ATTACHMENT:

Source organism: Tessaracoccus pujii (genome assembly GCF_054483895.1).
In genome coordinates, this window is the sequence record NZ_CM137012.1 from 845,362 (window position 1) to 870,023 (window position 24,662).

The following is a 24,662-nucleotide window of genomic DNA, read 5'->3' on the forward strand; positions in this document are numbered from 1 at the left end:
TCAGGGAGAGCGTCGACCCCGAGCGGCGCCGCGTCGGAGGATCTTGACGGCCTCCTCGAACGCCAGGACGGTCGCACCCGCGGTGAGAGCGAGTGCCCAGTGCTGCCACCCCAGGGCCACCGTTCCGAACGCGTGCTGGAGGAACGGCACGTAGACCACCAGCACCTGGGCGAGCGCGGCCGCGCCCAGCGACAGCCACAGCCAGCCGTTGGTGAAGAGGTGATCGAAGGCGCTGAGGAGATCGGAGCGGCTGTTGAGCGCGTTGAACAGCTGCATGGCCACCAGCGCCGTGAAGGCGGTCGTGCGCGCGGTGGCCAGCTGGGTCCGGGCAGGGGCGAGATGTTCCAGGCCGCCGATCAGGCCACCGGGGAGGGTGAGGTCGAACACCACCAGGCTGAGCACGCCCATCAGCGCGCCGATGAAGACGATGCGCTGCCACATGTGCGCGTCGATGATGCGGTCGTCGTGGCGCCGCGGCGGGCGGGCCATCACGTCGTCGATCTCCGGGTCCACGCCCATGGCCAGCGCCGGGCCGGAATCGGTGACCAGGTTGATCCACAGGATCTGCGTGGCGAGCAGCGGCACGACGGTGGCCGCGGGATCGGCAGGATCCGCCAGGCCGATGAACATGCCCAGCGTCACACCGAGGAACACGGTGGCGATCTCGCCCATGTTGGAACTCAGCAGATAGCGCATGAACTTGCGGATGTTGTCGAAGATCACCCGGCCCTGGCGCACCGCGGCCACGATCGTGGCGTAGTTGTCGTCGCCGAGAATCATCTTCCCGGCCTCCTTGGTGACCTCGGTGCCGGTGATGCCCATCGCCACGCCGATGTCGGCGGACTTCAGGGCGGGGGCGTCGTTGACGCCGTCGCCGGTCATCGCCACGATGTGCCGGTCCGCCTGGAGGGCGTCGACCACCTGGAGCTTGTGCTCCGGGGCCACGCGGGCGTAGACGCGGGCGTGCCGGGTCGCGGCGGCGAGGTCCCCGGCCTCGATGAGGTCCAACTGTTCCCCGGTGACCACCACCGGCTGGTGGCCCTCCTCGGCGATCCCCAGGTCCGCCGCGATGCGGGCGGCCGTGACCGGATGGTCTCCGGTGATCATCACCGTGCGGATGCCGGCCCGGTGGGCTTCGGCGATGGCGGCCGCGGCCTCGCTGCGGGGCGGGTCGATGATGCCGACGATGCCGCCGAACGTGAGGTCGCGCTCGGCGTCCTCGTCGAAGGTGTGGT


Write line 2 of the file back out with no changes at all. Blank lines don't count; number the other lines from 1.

In genome coordinates, this window is the sequence record NZ_CM137012.1 from 845,362 (window position 1) to 870,023 (window position 24,662).